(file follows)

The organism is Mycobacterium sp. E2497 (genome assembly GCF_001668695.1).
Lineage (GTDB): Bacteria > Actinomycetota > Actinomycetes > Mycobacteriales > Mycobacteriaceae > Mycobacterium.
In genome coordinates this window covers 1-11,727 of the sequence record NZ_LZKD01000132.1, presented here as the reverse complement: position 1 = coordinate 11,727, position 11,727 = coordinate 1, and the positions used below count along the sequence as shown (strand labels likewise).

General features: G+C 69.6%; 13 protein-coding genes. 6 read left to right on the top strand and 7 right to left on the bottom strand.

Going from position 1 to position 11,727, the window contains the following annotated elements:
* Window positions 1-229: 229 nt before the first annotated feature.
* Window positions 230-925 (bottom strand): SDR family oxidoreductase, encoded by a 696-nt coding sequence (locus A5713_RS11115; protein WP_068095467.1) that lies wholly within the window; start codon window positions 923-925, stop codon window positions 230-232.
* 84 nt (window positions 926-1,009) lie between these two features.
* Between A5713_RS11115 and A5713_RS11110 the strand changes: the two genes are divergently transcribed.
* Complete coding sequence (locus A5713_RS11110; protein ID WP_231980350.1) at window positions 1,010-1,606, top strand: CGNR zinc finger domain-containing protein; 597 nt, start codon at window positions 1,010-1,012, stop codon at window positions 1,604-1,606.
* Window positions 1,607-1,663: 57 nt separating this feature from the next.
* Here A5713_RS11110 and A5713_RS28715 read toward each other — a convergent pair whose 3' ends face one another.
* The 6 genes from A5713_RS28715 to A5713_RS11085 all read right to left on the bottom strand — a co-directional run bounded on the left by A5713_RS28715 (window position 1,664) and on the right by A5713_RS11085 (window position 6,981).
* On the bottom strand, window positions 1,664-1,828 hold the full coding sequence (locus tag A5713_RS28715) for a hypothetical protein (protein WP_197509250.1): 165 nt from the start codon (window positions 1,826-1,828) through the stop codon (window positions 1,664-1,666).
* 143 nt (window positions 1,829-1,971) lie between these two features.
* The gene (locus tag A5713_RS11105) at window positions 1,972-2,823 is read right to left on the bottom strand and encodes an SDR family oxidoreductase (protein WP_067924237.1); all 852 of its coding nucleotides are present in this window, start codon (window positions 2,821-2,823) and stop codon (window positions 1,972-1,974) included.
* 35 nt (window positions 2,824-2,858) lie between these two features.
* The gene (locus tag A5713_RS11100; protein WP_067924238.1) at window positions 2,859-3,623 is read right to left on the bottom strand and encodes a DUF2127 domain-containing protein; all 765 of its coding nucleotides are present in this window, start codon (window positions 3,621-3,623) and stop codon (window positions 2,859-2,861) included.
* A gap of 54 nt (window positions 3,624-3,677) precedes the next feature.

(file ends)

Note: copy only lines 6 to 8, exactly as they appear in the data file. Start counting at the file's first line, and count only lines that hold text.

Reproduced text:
* Window positions 1-229: 229 nt before the first annotated feature.
* Window positions 230-925 (bottom strand): SDR family oxidoreductase, encoded by a 696-nt coding sequence (locus A5713_RS11115; protein WP_068095467.1) that lies wholly within the window; start codon window positions 923-925, stop codon window positions 230-232.
* 84 nt (window positions 926-1,009) lie between these two features.